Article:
“Indefensible that Stang will be present at the rally against the Muhammad movie”
The Mayor of Oslo, Fabian Stang (H), should focus on defending free speech in stead of participating in a rally against the Muhammad movie, says Christian Tybring-Gjedde [FRP – Progress Party].
On Friday afternoon the Islamic Council of Norway organized a rally against the movie “The Innocence of Muslims” which has led to violent riots in numerous countries during the last few days.
The Islamic Council condemns what they call a hate video and “agree with Muslims’ condemnation and indignation about the film’s content and message.”
However, the Council urges all Muslims to remain calm. The council is staging the rally “in solidarity against the insult.”
“Caves in to meaningless criticism”
The mayor of Oslo Fabian Stang [Høyre — Conservatives] held an appeal at the rally, something which the leader of the Progress Party in Oslo strongly dislikes.
“I find it absolutely reprehensible that the Mayor of Oslo would take part in such a pointless rally. Whatever he says there will be a legitimization of the demonstration and the right of Muslims to feel resentment and rage,” Christian Tybring-Gjedde tells Aftenposten’s online newspaper, aftenposten.no.
He believes that the mayor leaves himself wide open to criticism by attending the rally. “The video is pretty bad, but that’s beside the point. What we really should do is ignore this matter. What we are doing now is to open ourselves wide open to pointless collective criticism. We should never apologize for using our freedom of speech,” says the FRP leader.
“Police in the mosque is a defeat”
Tybring-Gjedde emphasizes that Muslims and everybody else should be allowed to demonstrate against whatever they want. “But the fact that mayors attend a rally against free speech is disgraceful. What he should do is to stand up for freedom of expression,” says Tybring-Gjedde.
He is highly skeptical of the fact that the police last week addressed the congregation of a mosque in connection with the riots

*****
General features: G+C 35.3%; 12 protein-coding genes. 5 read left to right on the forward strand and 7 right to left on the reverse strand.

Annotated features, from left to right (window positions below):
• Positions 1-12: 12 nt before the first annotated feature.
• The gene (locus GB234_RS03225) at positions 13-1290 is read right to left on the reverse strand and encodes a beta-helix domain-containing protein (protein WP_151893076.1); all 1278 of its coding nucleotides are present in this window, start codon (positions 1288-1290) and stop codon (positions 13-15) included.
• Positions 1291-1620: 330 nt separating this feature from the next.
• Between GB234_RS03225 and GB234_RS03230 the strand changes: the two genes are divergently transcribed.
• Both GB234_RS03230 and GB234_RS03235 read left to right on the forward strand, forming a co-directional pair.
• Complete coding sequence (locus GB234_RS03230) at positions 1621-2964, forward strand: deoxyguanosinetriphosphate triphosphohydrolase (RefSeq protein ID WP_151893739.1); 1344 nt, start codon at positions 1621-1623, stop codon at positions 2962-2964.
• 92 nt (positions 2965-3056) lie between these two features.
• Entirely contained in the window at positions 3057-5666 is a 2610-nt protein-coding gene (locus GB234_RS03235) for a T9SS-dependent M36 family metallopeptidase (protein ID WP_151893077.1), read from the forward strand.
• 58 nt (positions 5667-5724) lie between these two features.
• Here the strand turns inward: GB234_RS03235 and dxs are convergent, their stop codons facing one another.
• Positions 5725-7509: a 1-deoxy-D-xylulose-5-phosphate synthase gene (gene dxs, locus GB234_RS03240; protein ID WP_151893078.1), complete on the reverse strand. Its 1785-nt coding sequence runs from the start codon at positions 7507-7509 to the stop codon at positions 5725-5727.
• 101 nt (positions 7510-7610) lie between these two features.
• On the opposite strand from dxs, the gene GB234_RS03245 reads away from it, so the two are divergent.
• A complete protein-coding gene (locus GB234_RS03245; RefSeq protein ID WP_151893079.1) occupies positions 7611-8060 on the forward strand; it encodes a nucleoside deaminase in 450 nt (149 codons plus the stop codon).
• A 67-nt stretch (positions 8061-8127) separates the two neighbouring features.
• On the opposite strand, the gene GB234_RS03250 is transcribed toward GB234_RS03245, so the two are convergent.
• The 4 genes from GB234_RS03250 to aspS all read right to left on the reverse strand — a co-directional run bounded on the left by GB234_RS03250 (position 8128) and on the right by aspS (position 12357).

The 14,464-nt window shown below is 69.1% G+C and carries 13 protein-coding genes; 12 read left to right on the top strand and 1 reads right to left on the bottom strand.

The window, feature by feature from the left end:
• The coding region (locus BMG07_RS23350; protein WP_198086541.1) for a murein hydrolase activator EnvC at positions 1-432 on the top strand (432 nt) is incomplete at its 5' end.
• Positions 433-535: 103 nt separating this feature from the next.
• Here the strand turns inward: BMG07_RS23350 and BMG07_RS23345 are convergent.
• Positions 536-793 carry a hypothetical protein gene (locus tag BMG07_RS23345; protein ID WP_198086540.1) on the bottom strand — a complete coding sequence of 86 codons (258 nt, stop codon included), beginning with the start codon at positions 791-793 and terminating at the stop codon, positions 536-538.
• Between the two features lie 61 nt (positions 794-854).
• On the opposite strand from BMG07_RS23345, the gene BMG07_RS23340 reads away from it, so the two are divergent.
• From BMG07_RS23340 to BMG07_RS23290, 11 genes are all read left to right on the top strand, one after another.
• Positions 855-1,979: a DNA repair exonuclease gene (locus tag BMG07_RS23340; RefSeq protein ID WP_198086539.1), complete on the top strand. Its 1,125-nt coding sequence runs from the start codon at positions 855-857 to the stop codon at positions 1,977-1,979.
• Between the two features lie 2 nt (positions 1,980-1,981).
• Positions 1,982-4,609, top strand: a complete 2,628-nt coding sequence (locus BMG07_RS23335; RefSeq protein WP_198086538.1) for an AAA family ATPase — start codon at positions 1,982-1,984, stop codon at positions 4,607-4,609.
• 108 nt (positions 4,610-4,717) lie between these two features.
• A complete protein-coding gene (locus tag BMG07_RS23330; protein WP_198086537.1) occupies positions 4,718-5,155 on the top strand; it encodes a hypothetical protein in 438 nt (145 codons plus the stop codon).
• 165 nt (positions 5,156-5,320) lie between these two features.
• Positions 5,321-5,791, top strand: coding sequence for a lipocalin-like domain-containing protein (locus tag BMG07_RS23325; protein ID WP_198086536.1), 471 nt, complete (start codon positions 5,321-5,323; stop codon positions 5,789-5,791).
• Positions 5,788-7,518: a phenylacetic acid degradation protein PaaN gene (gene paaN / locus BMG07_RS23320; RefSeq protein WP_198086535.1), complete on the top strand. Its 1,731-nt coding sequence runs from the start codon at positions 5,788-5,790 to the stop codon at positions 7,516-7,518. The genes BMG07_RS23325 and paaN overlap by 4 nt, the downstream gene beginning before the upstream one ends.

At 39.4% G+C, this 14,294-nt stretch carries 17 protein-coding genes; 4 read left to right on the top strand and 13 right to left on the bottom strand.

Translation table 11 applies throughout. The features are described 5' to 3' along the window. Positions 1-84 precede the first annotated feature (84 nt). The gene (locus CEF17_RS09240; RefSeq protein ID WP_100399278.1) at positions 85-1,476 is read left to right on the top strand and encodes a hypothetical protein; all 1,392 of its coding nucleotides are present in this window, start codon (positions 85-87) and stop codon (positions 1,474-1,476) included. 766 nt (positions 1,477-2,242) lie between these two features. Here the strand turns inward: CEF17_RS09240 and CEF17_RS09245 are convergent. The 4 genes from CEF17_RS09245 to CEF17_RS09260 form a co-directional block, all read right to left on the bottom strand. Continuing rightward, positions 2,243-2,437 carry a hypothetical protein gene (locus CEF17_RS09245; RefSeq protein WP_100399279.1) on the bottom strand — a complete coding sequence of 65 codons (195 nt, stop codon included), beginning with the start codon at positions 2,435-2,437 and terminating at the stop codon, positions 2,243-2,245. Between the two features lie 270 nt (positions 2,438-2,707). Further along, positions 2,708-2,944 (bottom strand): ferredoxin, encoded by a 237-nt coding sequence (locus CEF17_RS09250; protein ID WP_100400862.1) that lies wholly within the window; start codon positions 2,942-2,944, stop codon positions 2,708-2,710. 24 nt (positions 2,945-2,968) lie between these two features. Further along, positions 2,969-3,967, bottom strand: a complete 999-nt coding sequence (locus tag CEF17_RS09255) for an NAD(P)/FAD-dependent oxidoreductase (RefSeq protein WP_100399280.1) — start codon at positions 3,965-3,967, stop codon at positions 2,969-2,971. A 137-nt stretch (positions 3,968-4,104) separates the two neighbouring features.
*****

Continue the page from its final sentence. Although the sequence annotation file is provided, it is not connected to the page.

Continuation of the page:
“It is in itself a genuflection, but at least they did it out of safety concerns. That is not the case with Stang,” says Tybring-Gjedde.
Stang: Great manifestation of freedom of speech
Unlike Tybring-Gjedde, Fabian Stang believes that the demonstration is a “tribute to freedom of expression.”
“I see today’s events as a great manifestation of the freedom that we have in Norway. Here we have a group who wish to express their feelings about this film,” says Stang to aftenposten.no.
Stang intended to say something about freedom of speech, that it is OK to be angry, but that it is unacceptable to react with violence to expressions. There was never a question about whether he should attend or not.
“It is my understanding that the purpose of the rally is to reject meeting hate speech with violence. But if some want to abuse this event to act violently or to throw stones or whatever it may be, then of course I will strongly condemn it,” says Stang.
“What do you think of the criticism from Tybring-Gjedde?”
“In the words of Voltaire: ‘I will defend with my life his right to disagree with me.’ I will always defend Tybring-Gjedde’s right to express his opinions and I only wish that he would grant me the same generosity,” says Stang.
A group of radical Muslims called the Prophet’s Ummah will stage a rally outside the U.S. Embassy at the same time that the Islamic Council stage their rally in Youngstorget [Young’s Square – downtown Oslo].
The Observer also translated what Stang said at the rally, plus comments by a Norwegian bishop who attended the rally:
“Someone said that I really disagree with what you are saying, but I will defend with my life your right to say it. Unfortunately, there are some who abuse the freedom of expression to hurt the feelings of others. Such abject abuse must be met with courage and solidarity. It is understandable to react with anger and rage when what we hold dearest is mocked and humiliated. But we will never respond to such behavior with violence.”
Bishop Kvarme’s statement:
“Today we have gathered because we are upset, but also because we want to strengthen and protect the cohesion of our society. The filmmakers wanted to provoke and incite hatred, and unfortunately they have succeeded in doing that. Today, we stand together against such violations, but we also stand up against reactions that drag people into a spiral of violence and destruction,” he said.
For a complete listing of previous enrichment news, see The Cultural Enrichment Archives.